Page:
I, too, am both loose and caught in China. Not connected to anything except for being different and foreign and newly married to a man who doesn’t worry about such things and finds each day full of wonder and possibility. As for me, I hunker down and brood about the future and what is to come…He brings home wire and sculpts it into flowers. He builds us picture frames out of wood and glass that I paint. On Saturdays we bike to the market. We spend Chinese New Year in Shanghai and it sounds like a war zone of fireworks. Someone tells me there are “too many eye injuries” after Chinese New Year.
Everywhere we go people ask, “May I practice my English with you.” I’m lost on the other side of the world writing desperately to graduate drama departments at NYU, Northwestern, and UCLA – places I hope will save us by saying yes so we can have a plan in place after China. I don’t want to stay here indefinitely. I can’t eavesdrop here. I’m too noticed and famous. Too big, too blue-eyed – my arms are hairy and apish compared to the smooth-skinned arms of the Chinese. I long for I don’t know what – the next thing. I feel like Frankie Addams from A Member of the Wedding in the rice fields trying to bust out.
Eight eventually months go by. The administration asks us to stay – teach another year. What? They get us drunk on rice wine and we say yes and then we change our minds once sober in the gray Ningbo light of day. Another year? Are you kidding me?
The two other foreign teachers are leaving too. Mr. Fishley and Mr. Tilbury. I don’t even like crabby Mr. Fishley, but I don’t want him to go. I adore Mr. Tilbury with his sense of humor and kindness, but he’s leaving too. What will we do without them? We will be the only two foreigners in a city of seven million Chinese. I realize I want us to be in New York or LA auditioning for plays, being with other artists and seeing movies again – I miss movies and plays and museums. There are only temples and factories and mountains here it seems to me. We’ve climbed three of the five holy mountains in China and rubbed the heads of many Buddhas for good luck. I don’t know how to live in the rice fields for another year. I’ll be twenty-five. Impossibly old.
“Should we go?” I ask my husband.
“We can stay or go. What do you want to do?”
“Maybe we should stay. The students are so sweet and good.”
“But I can’t take it. I’m going to crack up.”
“Then let’s go. We’ll have another adventure.”
Round and round. How does he stand me? Finally, we decide to go home.
But we are paid in Chinese money – Renmenbi – lots of it – and it all has to be spent in China. So we buy beautiful pieces of silk – red, gold, lime, purple – with roosters and rabbits and dragons. The rest we spend for tickets on the Trans-Siberian Railroad where we take a train from Beijing to Berlin. I bring A Member of the Wedding with me and Isak Dineson’s Letters from Africa. They have been my touchstones in Ningbo, and they are my touchstones on the train across China, Russia, Poland, and Germany for ten days where the train wheels get changed at each new border.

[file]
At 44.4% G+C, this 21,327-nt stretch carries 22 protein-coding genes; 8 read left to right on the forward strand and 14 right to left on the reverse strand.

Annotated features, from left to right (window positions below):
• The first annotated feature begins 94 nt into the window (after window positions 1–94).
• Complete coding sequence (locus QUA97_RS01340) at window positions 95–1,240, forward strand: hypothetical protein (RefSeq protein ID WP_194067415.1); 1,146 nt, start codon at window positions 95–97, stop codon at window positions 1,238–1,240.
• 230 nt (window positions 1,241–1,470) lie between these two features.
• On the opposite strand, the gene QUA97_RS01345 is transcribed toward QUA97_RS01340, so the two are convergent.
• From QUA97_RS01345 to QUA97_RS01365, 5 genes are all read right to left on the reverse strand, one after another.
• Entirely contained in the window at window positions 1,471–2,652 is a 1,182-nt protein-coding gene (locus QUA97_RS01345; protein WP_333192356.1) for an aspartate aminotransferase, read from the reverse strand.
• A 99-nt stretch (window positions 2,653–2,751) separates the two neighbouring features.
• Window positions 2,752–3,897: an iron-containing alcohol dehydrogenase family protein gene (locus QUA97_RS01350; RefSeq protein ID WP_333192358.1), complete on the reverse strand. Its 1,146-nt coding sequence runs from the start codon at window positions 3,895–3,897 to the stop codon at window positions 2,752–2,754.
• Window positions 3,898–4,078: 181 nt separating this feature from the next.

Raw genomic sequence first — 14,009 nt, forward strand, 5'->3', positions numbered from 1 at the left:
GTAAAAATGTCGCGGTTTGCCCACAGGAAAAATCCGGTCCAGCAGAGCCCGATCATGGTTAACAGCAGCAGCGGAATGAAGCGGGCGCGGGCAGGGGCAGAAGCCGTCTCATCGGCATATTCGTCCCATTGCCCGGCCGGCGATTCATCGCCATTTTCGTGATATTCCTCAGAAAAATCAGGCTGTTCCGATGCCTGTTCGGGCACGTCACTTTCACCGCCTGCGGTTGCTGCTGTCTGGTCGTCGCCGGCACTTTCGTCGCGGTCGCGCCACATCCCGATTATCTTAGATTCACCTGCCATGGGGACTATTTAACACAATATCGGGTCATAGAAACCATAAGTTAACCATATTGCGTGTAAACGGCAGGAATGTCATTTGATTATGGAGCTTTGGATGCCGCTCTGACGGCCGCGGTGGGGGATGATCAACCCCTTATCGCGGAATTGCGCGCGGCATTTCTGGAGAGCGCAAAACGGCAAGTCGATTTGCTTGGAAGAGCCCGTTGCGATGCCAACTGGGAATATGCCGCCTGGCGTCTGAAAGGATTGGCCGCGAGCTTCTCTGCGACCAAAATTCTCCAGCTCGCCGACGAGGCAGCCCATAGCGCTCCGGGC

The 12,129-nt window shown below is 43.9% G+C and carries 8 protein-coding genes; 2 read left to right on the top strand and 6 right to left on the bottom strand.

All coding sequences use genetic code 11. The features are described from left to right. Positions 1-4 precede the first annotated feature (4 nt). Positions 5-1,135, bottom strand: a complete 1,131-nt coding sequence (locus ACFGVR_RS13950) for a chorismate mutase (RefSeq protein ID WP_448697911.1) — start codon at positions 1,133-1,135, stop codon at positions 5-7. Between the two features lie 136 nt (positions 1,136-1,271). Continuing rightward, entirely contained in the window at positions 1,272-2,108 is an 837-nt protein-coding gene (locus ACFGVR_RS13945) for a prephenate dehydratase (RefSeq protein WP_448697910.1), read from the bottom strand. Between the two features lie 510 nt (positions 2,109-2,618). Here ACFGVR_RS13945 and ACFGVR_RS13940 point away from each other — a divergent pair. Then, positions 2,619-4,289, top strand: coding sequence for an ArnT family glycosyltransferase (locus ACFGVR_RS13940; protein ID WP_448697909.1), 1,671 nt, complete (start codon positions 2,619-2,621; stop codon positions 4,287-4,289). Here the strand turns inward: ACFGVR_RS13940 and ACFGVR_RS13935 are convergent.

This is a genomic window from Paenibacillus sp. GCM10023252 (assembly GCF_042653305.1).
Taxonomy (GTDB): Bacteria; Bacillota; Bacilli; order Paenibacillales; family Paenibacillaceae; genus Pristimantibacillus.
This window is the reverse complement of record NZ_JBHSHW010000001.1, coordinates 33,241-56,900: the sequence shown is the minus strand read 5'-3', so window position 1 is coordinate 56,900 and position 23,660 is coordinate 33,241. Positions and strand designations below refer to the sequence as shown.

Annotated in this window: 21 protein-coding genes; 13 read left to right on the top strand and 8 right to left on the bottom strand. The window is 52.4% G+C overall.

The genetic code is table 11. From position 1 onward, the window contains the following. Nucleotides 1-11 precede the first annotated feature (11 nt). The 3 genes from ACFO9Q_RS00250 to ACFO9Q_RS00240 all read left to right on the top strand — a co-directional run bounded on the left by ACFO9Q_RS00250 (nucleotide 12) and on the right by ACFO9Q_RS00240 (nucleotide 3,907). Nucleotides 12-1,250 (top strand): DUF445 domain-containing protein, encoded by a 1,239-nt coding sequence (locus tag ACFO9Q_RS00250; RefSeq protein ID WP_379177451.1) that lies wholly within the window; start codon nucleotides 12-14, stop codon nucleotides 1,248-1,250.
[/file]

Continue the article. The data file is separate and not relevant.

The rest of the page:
Something terrible and irreparable almost happens in Berlin on a train platform, and sometimes I wonder today, all these years later, if I made some kind of Faustian bargain back then in those dark and furious seconds.
But once back in the United States we must get jobs fast as we are broke, so we move into my parents’ Atlanta basement where we lived pre-China. We give away the pieces of Chinese silk as gifts to relatives. I’m still trying to be a playwright. I’ve read everything by Tennessee Williams, Eugene O’Neill, and Edward Albee, but I land a job as a secretary for architects who need their blue prints NOW and COFFEE.
I am invisible. They do not care about my MFA in Playwriting from the University of Tennessee or about China. The head secretary advises me to get a decent haircut and offers make-up tips. She suggests that I put in my contact lenses before work. She makes me feel like Miss Amelia from Ballad of the Sad Cafe stomping around this boutique agency of glass brick and designer plans. I think of hog-killing time and crossed eyes “exchanging one long and secret gaze of grief.” I wonder how in the world I will ever write stories too. I wonder if we left China too fast. Why am I never satisfied and always seeking the next thing?
My football coach dad is a little lost too, but I don’t see that. He has been fired by the Atlanta Falcons so he’s now working with a commercial sports guy doing something that could lead to something, so sometimes he and I take MARTA together to our respective jobs downtown, so Kiffen can use his car go to go to his temporary job. Everything about our lives is loose and caught and temporary.
Kiffen and I are also trying to decide whether to move to New York or LA or Chicago to find work as writers and actors. I am determined not to stay in Atlanta. That equals failure for me. But NYU doesn’t want us. UCLA doesn’t want us. Northwestern says to try again next year.
One morning while on MARTA with my dad, I complain to him about the monstrous egos of the men in the architecture firm where I’m sent to make coffee or get coffee or file or something all while getting yelled at, which makes me drop the blue prints like some frazzled Vera in Alice’s Restaurant. Dad is reading the sports page and says without looking up, “Well, honey, you gotta understand when men are at work they don’t have time to be polite or sensitive. They’re getting the job done, my dear.”
He went back to reading the sports page. Case closed. Could he or would he have said that very thing about women at work? No he would not have said that.
And then I see it. A miracle! A Carson McCullers Symposium announcement in the newspaper to take place in her hometown of Columbus, Georgia – it’s the first one of its kind! Edward Albee, the playwright, will be there. David Diamond, the composer, too!
Leonard Cohen said, “There is a crack in everything. That’s how the light gets in.”